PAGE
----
[7] See above re: mile-wide streak of lesbian-separatism, yes, but also: When I got divorced (from a dude) and came out (again) as a bi-dyke and a queer chick, this time actively looking for a girlfriend, I decided that my life was going to be, as its default state, a “boy-free zone”. What this really meant was that I changed my “default boundaries” and my assumptions about how I “had to” behave with someone who used male pronouns, and started holding men to the same standards of behaviour that I’ve held women to For Evar in order to be willing to hang out with them. Whadaya know: As soon as I did this, I started liking guys a whole lot more. /shocking.

[8] I feel kind of weird saying that because, in my idealized vision of a cis and trans Queer Women’s event/party/space, the (cis) women in question also don’t pull the “dude-lite” thing because we don’t reduce anyone’s gender-identity to the genitals they currently have or were born with.

[9] This is why being able to name ourselves is important. This is why colonial powers kidnap generations of kids and prevent them from speaking their own languages. This is why reclaiming slurs is powerful… when they are reclaimed by people who have actually had those slurs used against them.

[10] In some extreme cases – like the one Sherilyn Connelly talks about in her essay (“In the Shadow of the Valley”) in Visible: A Femmethology – this can manifest as a culture of “you have to be on T in order to prove that you’re butch enough to be a real dyke”. O.O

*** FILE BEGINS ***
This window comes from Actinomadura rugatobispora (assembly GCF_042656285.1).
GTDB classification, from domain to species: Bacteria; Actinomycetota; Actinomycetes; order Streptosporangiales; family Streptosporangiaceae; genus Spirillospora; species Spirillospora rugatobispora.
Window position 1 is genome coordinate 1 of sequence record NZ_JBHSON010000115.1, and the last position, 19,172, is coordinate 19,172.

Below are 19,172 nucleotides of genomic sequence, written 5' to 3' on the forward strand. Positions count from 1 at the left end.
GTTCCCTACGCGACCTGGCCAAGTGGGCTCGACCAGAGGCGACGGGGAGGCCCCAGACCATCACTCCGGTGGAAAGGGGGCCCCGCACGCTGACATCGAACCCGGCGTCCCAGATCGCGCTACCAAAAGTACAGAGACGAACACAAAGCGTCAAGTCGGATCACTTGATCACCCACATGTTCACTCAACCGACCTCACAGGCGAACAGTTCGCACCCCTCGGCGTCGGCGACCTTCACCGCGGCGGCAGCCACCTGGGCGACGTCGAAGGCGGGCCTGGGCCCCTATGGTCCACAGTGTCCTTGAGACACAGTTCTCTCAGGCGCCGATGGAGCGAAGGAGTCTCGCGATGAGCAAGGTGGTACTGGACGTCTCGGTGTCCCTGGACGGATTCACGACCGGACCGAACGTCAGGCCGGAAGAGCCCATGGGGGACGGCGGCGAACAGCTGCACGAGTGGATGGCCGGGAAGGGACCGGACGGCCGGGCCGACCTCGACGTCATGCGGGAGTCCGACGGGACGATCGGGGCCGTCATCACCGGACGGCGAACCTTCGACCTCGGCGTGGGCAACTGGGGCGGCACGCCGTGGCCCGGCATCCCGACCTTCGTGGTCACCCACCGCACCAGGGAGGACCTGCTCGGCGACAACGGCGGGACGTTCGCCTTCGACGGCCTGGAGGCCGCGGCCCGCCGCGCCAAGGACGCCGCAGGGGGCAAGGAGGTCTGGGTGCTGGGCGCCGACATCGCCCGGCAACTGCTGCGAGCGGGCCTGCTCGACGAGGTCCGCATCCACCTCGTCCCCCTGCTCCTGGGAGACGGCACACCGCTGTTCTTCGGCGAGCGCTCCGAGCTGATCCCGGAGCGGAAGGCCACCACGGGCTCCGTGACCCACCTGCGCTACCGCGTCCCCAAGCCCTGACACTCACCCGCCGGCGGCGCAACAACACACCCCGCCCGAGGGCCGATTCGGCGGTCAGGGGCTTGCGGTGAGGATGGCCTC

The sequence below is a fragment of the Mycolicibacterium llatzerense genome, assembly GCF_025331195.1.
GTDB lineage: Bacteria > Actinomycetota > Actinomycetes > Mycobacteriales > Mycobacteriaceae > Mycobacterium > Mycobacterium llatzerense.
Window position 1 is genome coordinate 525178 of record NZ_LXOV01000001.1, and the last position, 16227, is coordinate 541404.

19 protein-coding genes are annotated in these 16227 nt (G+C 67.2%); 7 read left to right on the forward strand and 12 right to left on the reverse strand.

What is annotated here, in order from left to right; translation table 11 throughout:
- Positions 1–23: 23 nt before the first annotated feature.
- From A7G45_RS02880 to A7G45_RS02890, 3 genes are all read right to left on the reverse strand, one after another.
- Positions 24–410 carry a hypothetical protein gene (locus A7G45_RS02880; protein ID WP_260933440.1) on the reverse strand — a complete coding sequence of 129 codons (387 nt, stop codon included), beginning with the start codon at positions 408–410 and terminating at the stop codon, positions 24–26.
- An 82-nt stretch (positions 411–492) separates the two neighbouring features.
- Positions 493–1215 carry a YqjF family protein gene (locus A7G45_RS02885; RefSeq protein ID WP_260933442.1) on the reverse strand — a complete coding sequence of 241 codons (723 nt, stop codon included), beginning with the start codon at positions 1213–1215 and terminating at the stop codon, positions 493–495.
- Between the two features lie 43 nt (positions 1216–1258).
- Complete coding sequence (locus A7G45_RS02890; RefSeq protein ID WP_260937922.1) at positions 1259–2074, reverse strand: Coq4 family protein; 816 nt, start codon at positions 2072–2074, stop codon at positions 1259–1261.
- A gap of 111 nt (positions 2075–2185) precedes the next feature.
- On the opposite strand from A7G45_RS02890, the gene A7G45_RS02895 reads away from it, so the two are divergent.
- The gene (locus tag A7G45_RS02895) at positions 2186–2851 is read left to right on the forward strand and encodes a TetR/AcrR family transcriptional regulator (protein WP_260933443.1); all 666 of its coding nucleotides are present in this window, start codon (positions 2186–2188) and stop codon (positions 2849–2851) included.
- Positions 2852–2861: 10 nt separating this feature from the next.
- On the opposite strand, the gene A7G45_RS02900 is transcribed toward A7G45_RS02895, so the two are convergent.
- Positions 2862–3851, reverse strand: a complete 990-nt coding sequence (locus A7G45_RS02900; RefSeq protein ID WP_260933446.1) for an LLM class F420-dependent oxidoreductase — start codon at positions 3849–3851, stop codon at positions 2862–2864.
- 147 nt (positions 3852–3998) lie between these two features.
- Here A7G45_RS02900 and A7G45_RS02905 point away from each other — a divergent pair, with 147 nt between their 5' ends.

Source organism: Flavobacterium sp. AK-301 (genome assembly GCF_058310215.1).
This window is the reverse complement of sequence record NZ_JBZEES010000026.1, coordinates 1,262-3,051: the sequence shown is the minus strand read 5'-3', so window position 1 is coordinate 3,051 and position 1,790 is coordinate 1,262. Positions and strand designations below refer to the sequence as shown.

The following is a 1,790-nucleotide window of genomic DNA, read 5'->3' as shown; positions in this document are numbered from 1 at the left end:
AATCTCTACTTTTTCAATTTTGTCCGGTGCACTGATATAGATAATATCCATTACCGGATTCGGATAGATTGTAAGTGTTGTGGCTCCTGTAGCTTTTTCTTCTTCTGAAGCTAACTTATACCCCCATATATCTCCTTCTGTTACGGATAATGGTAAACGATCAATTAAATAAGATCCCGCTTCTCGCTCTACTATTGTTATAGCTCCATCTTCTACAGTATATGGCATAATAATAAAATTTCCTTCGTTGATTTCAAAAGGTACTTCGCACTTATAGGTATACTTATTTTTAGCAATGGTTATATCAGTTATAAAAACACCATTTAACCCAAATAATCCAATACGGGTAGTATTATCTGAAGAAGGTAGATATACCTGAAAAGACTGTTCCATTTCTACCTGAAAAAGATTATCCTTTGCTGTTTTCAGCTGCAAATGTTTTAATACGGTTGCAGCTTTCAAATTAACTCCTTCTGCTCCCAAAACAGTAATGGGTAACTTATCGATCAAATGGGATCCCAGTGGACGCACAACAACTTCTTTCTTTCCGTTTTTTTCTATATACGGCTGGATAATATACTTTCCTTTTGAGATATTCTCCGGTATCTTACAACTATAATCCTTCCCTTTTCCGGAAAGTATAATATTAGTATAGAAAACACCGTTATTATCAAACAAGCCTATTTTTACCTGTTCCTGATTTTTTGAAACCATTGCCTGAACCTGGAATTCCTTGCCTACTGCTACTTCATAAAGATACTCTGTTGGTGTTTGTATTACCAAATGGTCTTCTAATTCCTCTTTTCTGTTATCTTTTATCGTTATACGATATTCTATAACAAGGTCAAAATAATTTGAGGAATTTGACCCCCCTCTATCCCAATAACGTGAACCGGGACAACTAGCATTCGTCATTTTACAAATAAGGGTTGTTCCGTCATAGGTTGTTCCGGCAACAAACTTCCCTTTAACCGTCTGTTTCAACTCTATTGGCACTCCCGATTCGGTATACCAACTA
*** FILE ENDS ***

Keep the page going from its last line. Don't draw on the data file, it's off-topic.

[11] Not nearly as short-and-sweet as “women and trans”, but it doesn’t leave anything blurry, either. And that matters. That said, if anyone has suggestions for a short-and-sweet phrase to use instead? I am all ears!

[12] A word on “challenging attitudes”: That doesn’t just mean “purge it with venom and fire” (something I sometimes need to work on). It means taking your beloved friend aside (which, I’m aware, is way scarier than bitching out someone you don’t know very well) and saying things like “I know you feel really [thingy] about Situation Q, but when you talk about Situations D and F as though they were Q, you’re kind of confusing things and you’re being really rude. Do you want to maybe talk about that?”
Which maybe sounds like babying the privileged people, but which is (I hope) actually giving the privileged people a chance to confront their own privilege, stereotypes, and internalized crap in a way that they may actually do it – rather than, say, a way where they’ll just clam up and, at best, do the gender equivalent of white guilt, instead of actually looking at their Stuff and exorcising it.